The implementation of a DNR order may preclude a number of procedures, including chest compressions, cardiac defibrillation, medications, and endotracheal intubation.2 A DNR order may apply to any combination of these interventions, potentially leading to confusion. For example, a patient may want to be intubated but may not wish to receive any other treatment. DNR protocols have been developed that integrate these procedures; however, these protocols may differ among facilities in terminology, scope, and content. For example, PA-PSRS reports from different facilities throughout the state include the following terms: DNR A through D, DNR levels I through V, modified DNR II, and DNR/DNI.
In addition to inconsistent terminology, in Pennsylvania, a DNR order is not portable after the patient is discharged or transferred to another facility. The Physician Orders for Life-Sustaining Treatment (POLST) form has been recommended in other states as one mechanism for issuing a single medical order that reflects a patient’s end-of-life preferences expressed through a living will and is transferrable across care settings to help ensure the patient’s wishes are honored throughout the healthcare system.2,15,16 (The POLST form has not been adopted in Pennsylvania, however, and current healthcare regulations preclude physicians from issuing medical orders that transfer from one facility to another in most cases. The Pennsylvania Department of Health currently has a task force reviewing the advisability of adopting a POLST-like medical order statewide.)
Healthcare providers can use a number of strategies to facilitate communication with patients and families regarding end-of-life treatment preferences. The following have been identified as key elements of a successful advance directive program and may be applied to the process of obtaining a DNR order.2,16
- Develop an individualized plan of care through a process of interaction with the patient that is specific to the patient’s values and goals, including consideration of the patient’s relationships, culture, and medical condition.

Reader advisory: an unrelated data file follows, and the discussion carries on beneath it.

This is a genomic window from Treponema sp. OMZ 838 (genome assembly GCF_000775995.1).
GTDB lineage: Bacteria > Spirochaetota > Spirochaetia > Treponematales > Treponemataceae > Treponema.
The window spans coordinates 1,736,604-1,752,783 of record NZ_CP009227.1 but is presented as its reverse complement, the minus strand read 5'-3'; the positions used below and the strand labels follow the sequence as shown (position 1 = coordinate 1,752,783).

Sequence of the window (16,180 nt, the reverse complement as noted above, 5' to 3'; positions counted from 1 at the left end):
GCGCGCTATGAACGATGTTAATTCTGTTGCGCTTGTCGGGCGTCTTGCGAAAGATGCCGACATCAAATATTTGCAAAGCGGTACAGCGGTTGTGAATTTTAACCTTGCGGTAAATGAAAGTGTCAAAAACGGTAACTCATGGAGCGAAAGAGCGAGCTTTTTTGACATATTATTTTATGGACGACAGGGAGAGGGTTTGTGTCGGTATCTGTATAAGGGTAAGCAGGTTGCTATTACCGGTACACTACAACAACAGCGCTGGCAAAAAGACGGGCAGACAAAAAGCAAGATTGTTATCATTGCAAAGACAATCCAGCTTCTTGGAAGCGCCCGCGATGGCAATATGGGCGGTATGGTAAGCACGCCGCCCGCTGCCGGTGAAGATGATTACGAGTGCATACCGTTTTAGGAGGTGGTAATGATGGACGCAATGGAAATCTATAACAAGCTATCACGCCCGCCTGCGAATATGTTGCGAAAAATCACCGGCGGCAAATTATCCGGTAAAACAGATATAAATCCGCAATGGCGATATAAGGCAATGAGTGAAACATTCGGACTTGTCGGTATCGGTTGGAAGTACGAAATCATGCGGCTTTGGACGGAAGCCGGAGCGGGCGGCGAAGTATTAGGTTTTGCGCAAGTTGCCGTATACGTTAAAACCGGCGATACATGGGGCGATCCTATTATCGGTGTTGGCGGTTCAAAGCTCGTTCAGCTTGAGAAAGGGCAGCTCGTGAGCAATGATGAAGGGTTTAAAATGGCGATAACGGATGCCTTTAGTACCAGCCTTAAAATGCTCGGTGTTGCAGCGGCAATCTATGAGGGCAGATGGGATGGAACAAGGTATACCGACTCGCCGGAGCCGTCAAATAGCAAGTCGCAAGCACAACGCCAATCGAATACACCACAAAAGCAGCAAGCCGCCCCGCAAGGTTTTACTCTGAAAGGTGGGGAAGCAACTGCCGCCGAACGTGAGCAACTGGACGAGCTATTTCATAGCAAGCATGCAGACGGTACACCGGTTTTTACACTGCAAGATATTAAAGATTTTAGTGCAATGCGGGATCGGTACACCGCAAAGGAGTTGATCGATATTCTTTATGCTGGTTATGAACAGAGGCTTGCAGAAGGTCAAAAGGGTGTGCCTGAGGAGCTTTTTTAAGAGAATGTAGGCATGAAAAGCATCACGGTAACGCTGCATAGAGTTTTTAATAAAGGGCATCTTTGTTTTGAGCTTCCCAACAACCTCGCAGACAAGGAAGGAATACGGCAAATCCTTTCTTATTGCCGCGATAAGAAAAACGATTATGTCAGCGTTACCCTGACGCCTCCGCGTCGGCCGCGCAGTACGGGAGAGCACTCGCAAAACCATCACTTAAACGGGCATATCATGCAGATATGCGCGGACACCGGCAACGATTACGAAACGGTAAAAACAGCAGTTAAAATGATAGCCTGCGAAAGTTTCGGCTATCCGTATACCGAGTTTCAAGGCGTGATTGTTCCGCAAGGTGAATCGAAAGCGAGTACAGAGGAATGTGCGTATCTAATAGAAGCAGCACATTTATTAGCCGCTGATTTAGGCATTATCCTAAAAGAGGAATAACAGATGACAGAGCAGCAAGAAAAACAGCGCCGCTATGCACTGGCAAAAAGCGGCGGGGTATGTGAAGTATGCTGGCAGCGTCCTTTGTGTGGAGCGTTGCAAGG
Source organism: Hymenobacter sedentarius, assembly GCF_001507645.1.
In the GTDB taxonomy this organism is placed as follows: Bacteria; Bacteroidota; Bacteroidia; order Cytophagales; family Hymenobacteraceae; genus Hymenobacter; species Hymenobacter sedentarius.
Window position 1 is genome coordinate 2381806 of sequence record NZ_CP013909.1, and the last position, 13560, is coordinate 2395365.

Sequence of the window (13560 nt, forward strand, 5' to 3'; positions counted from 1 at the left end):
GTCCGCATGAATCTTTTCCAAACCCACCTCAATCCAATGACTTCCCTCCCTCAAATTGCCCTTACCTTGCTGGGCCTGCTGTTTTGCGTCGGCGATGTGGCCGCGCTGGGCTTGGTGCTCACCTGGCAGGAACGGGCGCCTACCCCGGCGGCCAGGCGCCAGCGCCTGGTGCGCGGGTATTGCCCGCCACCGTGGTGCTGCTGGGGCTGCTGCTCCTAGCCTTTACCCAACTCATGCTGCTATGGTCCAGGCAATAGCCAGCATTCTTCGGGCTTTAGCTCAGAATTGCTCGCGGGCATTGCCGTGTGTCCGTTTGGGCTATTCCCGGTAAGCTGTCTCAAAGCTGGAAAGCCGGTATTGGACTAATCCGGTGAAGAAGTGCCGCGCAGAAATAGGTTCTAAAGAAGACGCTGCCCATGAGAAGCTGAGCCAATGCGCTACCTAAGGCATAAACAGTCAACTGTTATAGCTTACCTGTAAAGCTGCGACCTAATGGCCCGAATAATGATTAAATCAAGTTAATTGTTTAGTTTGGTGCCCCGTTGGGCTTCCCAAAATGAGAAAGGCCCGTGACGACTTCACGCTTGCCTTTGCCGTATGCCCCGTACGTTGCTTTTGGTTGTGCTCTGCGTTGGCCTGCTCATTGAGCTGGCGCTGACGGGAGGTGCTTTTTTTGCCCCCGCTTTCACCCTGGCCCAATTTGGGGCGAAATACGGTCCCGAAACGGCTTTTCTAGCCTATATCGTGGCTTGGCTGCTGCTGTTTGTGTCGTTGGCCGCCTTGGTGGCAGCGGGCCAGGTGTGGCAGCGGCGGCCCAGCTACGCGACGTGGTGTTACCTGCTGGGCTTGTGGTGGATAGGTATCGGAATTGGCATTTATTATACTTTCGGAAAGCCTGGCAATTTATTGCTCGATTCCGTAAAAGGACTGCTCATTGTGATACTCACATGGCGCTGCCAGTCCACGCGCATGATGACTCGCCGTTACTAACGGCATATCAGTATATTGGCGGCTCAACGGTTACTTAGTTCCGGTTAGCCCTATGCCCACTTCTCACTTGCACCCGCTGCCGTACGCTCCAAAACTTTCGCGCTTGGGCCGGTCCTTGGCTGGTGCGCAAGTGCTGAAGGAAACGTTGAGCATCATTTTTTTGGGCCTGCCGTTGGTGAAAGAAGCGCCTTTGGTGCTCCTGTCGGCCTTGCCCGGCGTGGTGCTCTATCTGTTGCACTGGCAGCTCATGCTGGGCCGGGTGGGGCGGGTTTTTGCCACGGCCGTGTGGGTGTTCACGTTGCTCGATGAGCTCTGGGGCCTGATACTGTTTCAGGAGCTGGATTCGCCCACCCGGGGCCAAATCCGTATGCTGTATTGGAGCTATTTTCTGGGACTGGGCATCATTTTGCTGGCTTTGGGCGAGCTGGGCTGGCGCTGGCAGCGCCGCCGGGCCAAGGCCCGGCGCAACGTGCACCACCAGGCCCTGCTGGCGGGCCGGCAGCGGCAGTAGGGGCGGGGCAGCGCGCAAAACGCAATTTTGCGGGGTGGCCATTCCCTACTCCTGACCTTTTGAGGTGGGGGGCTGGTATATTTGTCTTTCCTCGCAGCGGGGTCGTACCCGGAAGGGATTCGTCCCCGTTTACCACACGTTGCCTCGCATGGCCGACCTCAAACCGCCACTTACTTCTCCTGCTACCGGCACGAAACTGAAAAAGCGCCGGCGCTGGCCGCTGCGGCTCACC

- Engage individuals who are close to the patient so that they understand and support the plan. Discuss with the patient and surrogate how much leeway the surrogate has in decision making.
- Document the plan, including identification of the designated surrogate in the event the patient is deemed no longer competent or able to communicate, in the form of an actionable directive that addresses wishes for treatment with specific medical orders reflecting the patient’s current treatment preferences.
- Plan for a proactive but appropriately staged and timed discussion about healthcare decisions. The discussion must be revisited when the patient’s prognosis becomes known or changes. Healthy adults can benefit from advance care planning to prepare for sudden, severe illness or injury. For individuals with advanced chronic disease and frailty, include a discussion regarding changing treatment goals as the patient’s prognosis changes. Plans should be updated over time and available when needed.
- Ensure that patients, families, and/or surrogates understand the terminology contained in a living will and/or DNR order, as appropriate.
- Healthcare providers can improve their own understanding and their communication with each other about a patient’s wishes as expressed in a living will, the DNR order, or both, by implementing the following strategies:
- Establish ongoing education about living wills and DNR orders for residents, attending physicians, and nursing staff.2
- Ensure that residents, attending physicians, and nursing staff understand when a living will becomes operative.10,16
- Ensure that residents, attending physicians, and nursing staff understand that the existence of
a living will does not imply that a patient has a DNR order.10
- Ensure that residents, attending physicians, and nursing staff recognize that a DNR order applies only to cardiopulmonary arrest and has no effect on any other treatment decision. In other words, a DNR order does not mean “do not treat.”10
- Encourage physicians to obtain skills training in communication about end-of-life decision making.2
- Establish policies that require a discussion and documentation of any exception to a DNR order during the perioperative period, such as suspension of a DNR order during surgery.2
- Ensure that the existence of a living will is established on admission and documented in the patient’s medical record.2
- If the facility uses color-coded wristbands to communicate DNR status to clinicians, ensure that policies address who is responsible for applying and removing DNR color-coded wristbands and how DNR wristband information is documented and communicated.17